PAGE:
Here you will find the Long Poem The Georgics of poet Virgil

The Georgics


 What makes the cornfield smile; beneath what star
 Maecenas, it is meet to turn the sod
 Or marry elm with vine; how tend the steer;
 What pains for cattle-keeping, or what proof
 Of patient trial serves for thrifty bees;-
 Such are my themes.
 O universal lights
 Most glorious! ye that lead the gliding year
 Along the sky, Liber and Ceres mild,
 If by your bounty holpen earth once changed
 Chaonian acorn for the plump wheat-ear,
 And mingled with the grape, your new-found gift,
 The draughts of Achelous; and ye Fauns
 To rustics ever kind, come foot it, Fauns
 And Dryad-maids together; your gifts I sing.
 And thou, for whose delight the war-horse first
 Sprang from earth's womb at thy great trident's stroke,
 Neptune; and haunter of the groves, for whom
 Three hundred snow-white heifers browse the brakes,
 The fertile brakes of Ceos; and clothed in power,
 Thy native forest and Lycean lawns,
 Pan, shepherd-god, forsaking, as the love
 Of thine own Maenalus constrains thee, hear
 And help, O lord of Tegea! And thou, too,
 Minerva, from whose hand the olive sprung;
 And boy-discoverer of the curved plough;
 And, bearing a young cypress root-uptorn,
 Silvanus, and Gods all and Goddesses,
 Who make the fields your care, both ye who nurse
 The tender unsown increase, and from heaven
 Shed on man's sowing the riches of your rain:
 And thou, even thou, of whom we know not yet
 What mansion of the skies shall hold thee soon,
 Whether to watch o'er cities be thy will,
 Great Caesar, and to take the earth in charge,
 That so the mighty world may welcome thee
 Lord of her increase, master of her times,
 Binding thy mother's myrtle round thy brow,
 Or as the boundless ocean's God thou come,
 Sole dread of seamen, till far Thule bow
 Before thee, and Tethys win thee to her son
 With all her waves for dower; or as a star
 Lend thy fresh beams our lagging months to cheer,
 Where 'twixt the Maid and those pursuing Claws
 A space is opening; see! red Scorpio's self
 His arms draws in, yea, and hath left thee more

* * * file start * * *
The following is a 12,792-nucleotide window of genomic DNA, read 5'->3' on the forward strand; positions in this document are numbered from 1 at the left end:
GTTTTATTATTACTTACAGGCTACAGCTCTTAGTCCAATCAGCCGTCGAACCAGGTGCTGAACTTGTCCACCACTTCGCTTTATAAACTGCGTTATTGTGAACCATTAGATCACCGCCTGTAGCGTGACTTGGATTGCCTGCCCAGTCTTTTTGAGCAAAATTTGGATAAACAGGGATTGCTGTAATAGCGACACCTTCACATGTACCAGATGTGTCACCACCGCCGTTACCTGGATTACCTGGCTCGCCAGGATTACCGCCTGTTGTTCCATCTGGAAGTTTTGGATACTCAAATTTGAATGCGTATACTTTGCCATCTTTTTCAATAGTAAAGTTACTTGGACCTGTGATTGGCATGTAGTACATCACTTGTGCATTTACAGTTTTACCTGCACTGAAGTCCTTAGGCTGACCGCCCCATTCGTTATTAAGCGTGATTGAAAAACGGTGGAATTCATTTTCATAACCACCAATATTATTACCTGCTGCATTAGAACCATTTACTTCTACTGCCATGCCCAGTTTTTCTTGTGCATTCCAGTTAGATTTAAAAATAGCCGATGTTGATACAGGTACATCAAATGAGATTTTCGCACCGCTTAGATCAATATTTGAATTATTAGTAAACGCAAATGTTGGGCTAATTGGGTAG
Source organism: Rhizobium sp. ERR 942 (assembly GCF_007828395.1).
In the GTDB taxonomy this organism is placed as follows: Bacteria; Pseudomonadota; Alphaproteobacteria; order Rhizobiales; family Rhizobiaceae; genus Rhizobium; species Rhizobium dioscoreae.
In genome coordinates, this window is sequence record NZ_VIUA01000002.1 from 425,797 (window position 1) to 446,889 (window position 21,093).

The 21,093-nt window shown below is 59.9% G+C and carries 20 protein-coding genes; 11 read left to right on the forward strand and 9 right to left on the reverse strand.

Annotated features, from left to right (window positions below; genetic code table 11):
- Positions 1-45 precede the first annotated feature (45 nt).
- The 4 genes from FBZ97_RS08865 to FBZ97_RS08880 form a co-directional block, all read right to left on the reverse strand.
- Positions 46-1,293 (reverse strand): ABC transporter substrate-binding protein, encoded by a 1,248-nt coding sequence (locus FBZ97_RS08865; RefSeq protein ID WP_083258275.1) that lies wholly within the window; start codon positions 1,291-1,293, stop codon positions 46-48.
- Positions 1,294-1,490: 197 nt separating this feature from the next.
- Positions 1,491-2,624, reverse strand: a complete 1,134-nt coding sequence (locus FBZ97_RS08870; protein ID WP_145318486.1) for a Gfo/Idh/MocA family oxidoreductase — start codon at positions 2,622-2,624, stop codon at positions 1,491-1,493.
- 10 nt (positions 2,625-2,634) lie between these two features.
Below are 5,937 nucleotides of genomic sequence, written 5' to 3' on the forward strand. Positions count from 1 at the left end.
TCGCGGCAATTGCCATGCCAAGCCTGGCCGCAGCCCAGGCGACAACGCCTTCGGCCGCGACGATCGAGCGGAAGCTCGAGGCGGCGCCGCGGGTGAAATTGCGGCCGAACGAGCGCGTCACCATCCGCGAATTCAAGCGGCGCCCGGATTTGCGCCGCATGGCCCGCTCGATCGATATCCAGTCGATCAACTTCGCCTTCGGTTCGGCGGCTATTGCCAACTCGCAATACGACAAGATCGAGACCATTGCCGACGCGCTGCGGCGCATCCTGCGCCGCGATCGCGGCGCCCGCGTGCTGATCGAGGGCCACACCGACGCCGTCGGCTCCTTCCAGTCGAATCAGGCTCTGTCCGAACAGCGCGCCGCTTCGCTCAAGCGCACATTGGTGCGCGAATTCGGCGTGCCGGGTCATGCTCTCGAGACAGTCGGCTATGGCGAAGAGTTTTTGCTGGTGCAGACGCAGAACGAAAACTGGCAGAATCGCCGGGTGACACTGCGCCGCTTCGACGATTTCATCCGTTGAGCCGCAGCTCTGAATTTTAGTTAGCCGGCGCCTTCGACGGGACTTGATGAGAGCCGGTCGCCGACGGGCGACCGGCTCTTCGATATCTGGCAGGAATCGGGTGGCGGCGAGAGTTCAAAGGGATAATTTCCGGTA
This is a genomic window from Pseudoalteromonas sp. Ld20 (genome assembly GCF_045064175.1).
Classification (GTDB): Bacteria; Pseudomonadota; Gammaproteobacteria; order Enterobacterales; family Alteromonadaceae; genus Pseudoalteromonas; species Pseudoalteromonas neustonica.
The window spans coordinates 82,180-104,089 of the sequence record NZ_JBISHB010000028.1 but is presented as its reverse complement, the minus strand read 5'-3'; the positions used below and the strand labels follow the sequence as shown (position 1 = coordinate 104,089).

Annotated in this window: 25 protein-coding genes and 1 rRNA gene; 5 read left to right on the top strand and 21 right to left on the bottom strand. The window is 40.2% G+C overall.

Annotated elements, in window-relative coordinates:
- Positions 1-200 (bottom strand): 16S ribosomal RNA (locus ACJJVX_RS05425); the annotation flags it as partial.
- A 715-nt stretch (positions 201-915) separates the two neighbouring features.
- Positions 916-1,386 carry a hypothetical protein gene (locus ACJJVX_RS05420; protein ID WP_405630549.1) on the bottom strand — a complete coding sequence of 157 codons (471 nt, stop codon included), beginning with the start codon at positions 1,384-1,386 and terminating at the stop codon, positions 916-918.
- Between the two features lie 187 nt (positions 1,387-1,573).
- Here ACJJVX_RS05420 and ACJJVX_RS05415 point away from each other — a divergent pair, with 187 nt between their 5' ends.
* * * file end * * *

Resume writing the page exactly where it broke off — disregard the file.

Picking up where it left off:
Than thy full meed of heaven: be what thou wilt-
 For neither Tartarus hopes to call thee king,
 Nor may so dire a lust of sovereignty
 E'er light upon thee, howso Greece admire
 Elysium's fields, and Proserpine not heed
 Her mother's voice entreating to return-
 Vouchsafe a prosperous voyage, and smile on this
 My bold endeavour, and pitying, even as I,
 These poor way-wildered swains, at once begin,
 Grow timely used unto the voice of prayer.
 In early spring-tide, when the icy drip
 Melts from the mountains hoar, and Zephyr's breath
 Unbinds the crumbling clod, even then 'tis time;
 Press deep your plough behind the groaning ox,
 And teach the furrow-burnished share to shine.
 That land the craving farmer's prayer fulfils,
 Which twice the sunshine, twice the frost has felt;
 Ay, that's the land whose boundless harvest-crops
 Burst, see! the barns.
 But ere our metal cleave
 An unknown surface, heed we to forelearn
 The winds and varying temper of the sky,
 The lineal tilth and habits of the spot,
 What every region yields, and what denies.
 Here blithelier springs the corn, and here the grape,
 There earth is green with tender growth of trees
 And grass unbidden. See how from Tmolus comes
 The saffron's fragrance, ivory from Ind,
 From Saba's weakling sons their frankincense,
 Iron from the naked Chalybs, castor rank
 From Pontus, from Epirus the prize-palms
 O' the mares of Elis.
 Such the eternal bond
 And such the laws by Nature's hand imposed
 On clime and clime, e'er since the primal dawn
 When old Deucalion on the unpeopled earth
 Cast stones, whence men, a flinty race, were reared.
 Up then! if fat the soil, let sturdy bulls
 Upturn it from the year's first opening months,
 And let the clods lie bare till baked to dust
 By the ripe suns of summer; but if the earth
 Less fruitful just ere Arcturus rise
 With shallower trench uptilt it- 'twill suffice;
 There, lest weeds choke the crop's luxuriance, here,
 Lest the scant moisture fail the barren sand.
 Then thou shalt suffer in alternate years
 The new-reaped fields to rest, and on the plain
 A crust of sloth to harden; or, when stars
 Are changed in heaven, there sow the golden grain
 Where erst, luxuriant with its quivering pod,
 Pulse, or the slender vetch-crop, thou hast cleared,
 And lupin sour, whose brittle stalks arise,
 A hurtling forest. For the plain is parched
 By flax-crop, parched by oats, by poppies parched
 In Lethe-slumber drenched. Nathless by change
 The travailing earth is lightened, but stint not
 With refuse rich to soak the thirsty soil,
 And shower foul ashes o'er the exhausted fields.
 Thus by rotati